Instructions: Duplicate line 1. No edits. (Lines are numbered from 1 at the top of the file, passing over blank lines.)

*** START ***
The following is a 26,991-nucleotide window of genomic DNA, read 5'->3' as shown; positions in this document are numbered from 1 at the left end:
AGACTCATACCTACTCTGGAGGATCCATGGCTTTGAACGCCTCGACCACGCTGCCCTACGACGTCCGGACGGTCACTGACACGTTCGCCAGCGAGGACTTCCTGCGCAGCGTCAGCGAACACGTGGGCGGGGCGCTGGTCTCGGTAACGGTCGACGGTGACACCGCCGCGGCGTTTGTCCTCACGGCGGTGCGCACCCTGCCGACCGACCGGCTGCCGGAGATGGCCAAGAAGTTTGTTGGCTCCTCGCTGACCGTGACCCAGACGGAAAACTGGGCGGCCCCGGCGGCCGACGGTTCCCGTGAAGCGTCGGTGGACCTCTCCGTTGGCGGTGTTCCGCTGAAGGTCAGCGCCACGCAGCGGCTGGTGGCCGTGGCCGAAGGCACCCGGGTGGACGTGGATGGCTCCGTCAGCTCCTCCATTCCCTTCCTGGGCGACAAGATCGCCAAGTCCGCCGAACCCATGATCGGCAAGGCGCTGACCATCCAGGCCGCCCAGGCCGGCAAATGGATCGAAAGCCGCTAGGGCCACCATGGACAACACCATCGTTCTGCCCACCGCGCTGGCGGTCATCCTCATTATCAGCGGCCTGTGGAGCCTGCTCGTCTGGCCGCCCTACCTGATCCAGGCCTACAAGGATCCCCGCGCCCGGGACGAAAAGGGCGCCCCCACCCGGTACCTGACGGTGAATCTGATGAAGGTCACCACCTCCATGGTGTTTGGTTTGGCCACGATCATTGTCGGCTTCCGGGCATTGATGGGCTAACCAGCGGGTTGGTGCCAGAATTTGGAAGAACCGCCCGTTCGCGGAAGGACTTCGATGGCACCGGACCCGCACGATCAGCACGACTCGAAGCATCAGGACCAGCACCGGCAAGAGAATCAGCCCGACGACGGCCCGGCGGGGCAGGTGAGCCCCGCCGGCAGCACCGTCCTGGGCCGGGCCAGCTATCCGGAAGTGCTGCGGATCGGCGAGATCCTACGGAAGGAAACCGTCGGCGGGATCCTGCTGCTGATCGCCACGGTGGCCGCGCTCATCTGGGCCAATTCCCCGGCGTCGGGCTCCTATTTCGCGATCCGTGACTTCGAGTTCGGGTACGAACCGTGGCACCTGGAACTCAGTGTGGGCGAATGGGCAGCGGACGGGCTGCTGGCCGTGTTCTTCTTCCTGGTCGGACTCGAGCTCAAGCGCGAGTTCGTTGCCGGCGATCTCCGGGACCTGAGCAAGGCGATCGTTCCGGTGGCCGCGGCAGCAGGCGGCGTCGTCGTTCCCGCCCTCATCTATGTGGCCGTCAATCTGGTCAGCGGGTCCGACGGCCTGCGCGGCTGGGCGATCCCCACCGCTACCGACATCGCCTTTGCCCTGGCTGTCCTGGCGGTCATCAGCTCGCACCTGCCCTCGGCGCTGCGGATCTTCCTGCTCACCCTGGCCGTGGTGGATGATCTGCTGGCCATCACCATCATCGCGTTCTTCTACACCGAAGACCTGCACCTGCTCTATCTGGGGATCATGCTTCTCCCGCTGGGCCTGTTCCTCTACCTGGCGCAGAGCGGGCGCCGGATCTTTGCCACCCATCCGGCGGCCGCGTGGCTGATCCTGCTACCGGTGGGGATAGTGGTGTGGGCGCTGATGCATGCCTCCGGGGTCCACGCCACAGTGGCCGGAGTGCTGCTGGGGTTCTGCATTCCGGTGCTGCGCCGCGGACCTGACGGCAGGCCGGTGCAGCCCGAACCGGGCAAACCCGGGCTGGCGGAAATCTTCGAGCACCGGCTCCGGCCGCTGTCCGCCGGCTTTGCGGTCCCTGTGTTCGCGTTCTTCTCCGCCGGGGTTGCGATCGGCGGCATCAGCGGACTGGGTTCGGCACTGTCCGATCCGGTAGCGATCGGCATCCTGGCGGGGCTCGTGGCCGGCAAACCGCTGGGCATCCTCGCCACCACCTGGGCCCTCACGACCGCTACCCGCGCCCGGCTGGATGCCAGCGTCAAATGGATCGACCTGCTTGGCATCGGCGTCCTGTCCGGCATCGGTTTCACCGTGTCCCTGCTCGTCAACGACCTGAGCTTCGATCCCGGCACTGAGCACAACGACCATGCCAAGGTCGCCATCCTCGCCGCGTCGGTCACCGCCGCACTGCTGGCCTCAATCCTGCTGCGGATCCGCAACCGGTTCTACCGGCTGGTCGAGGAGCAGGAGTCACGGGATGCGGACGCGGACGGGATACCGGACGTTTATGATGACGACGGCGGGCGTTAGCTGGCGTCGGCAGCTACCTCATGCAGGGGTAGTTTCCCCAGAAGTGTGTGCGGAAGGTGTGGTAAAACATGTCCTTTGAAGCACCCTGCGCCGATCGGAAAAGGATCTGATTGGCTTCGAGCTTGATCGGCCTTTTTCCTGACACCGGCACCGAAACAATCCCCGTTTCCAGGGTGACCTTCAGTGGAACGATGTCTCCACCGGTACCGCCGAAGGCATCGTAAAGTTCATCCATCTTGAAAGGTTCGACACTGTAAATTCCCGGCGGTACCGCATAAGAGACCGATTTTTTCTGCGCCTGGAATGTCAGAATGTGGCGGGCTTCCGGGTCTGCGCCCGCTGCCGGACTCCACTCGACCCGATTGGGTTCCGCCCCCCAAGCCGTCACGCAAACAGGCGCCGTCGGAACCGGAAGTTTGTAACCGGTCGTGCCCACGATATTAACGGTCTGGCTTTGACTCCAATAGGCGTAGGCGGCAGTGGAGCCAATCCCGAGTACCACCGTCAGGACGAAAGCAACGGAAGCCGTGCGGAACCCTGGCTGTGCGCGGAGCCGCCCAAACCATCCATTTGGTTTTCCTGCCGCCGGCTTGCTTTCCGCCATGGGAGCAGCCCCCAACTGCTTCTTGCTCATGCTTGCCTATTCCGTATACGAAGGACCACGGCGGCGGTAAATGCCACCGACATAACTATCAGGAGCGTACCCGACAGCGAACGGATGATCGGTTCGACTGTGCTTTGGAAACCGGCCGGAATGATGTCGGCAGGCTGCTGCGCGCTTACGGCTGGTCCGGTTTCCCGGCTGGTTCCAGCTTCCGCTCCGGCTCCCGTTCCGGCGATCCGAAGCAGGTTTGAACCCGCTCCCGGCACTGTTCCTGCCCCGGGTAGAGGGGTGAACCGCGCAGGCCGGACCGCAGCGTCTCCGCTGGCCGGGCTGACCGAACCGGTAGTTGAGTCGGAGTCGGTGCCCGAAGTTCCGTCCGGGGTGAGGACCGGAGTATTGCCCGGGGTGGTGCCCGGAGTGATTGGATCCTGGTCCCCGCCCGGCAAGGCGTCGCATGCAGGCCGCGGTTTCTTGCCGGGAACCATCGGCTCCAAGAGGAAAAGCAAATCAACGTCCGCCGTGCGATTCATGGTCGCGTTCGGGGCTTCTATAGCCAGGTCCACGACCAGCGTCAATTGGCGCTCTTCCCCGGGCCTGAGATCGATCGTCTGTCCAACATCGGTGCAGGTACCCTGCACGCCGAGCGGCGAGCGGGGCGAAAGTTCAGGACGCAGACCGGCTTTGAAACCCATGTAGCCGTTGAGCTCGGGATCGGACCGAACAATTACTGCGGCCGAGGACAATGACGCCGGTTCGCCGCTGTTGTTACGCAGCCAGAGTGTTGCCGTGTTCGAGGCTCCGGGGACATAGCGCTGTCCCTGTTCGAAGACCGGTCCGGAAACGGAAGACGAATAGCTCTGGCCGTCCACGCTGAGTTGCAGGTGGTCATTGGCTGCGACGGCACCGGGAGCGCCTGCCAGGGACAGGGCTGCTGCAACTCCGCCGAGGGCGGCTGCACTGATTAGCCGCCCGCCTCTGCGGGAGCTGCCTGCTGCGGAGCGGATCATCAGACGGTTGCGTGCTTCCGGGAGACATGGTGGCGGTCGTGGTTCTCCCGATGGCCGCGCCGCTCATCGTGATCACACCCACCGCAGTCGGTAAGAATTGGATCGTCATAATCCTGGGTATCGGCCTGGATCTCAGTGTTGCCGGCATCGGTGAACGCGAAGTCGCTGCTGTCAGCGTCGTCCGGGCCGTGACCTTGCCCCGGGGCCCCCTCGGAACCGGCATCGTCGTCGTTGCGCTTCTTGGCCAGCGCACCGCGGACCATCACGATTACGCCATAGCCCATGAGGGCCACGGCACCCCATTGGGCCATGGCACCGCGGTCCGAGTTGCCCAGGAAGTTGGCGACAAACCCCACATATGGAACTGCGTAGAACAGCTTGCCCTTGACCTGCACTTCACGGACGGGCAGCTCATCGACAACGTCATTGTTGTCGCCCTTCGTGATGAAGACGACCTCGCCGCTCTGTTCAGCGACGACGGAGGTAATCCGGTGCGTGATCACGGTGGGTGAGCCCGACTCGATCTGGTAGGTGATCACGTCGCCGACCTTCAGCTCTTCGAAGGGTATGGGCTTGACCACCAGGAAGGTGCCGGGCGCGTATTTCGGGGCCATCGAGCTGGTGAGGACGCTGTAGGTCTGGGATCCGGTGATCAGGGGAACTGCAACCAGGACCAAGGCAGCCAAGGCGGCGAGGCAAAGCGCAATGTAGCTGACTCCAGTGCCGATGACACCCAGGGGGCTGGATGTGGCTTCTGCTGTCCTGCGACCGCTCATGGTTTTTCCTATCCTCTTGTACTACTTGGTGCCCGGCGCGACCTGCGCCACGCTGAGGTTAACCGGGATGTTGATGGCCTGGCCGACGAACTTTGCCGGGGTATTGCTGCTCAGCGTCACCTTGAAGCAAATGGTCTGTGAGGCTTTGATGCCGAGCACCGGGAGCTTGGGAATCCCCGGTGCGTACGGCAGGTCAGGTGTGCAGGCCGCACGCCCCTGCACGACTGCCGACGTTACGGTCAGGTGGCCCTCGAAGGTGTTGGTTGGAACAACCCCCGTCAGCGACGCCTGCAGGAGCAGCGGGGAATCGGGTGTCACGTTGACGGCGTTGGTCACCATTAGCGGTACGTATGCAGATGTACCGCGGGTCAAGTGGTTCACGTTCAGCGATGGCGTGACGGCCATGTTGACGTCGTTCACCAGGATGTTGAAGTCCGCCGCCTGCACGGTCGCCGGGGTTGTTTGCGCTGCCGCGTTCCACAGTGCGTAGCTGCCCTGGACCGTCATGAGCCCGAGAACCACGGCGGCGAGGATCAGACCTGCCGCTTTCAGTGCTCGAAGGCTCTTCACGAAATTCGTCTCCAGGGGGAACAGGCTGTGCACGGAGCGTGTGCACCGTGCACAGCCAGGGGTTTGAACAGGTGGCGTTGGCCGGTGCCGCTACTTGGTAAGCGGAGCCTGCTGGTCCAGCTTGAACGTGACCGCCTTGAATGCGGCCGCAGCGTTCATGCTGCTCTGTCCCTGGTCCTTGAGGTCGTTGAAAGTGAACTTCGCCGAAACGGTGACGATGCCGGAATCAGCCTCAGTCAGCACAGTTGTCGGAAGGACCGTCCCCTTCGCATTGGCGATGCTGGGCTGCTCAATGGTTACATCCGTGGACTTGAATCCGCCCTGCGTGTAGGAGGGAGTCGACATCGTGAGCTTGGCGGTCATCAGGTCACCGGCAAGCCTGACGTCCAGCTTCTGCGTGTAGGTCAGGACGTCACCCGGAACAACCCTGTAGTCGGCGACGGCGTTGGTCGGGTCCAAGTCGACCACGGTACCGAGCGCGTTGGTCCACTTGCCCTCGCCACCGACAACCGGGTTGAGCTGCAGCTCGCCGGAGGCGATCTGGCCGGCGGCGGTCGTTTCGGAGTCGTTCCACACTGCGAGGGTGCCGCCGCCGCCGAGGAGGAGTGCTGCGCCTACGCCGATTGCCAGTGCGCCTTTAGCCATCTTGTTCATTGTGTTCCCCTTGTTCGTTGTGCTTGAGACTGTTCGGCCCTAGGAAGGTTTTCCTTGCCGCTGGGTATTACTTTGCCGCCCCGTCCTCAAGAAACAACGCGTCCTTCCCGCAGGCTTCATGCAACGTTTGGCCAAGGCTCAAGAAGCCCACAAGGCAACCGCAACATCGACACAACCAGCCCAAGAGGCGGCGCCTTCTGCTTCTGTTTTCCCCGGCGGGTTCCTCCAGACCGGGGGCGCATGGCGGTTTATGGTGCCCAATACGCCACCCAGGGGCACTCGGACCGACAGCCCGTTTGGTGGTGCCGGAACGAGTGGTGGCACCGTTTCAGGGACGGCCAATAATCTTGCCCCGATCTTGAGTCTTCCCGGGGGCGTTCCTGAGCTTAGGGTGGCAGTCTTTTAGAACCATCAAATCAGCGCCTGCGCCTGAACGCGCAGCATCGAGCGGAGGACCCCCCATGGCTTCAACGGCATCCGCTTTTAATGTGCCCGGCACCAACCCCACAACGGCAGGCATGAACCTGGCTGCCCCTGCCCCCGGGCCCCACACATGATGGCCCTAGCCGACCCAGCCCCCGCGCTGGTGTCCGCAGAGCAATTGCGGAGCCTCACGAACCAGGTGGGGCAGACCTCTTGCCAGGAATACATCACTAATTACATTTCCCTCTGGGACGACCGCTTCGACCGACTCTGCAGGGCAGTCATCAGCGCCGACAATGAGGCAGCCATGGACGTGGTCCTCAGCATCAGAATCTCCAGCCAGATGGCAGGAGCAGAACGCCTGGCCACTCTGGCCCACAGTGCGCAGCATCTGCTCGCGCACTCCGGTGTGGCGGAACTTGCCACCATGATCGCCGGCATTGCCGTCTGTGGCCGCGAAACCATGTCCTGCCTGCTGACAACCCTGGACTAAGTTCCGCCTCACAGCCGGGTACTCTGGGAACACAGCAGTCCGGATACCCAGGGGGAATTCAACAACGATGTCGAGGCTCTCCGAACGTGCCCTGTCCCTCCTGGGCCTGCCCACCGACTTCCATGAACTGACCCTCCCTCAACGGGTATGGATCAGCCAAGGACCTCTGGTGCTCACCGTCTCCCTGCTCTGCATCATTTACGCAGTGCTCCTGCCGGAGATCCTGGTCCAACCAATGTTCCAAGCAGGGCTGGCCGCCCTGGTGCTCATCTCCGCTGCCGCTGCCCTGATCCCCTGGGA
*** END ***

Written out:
The following is a 26,991-nucleotide window of genomic DNA, read 5'->3' as shown; positions in this document are numbered from 1 at the left end: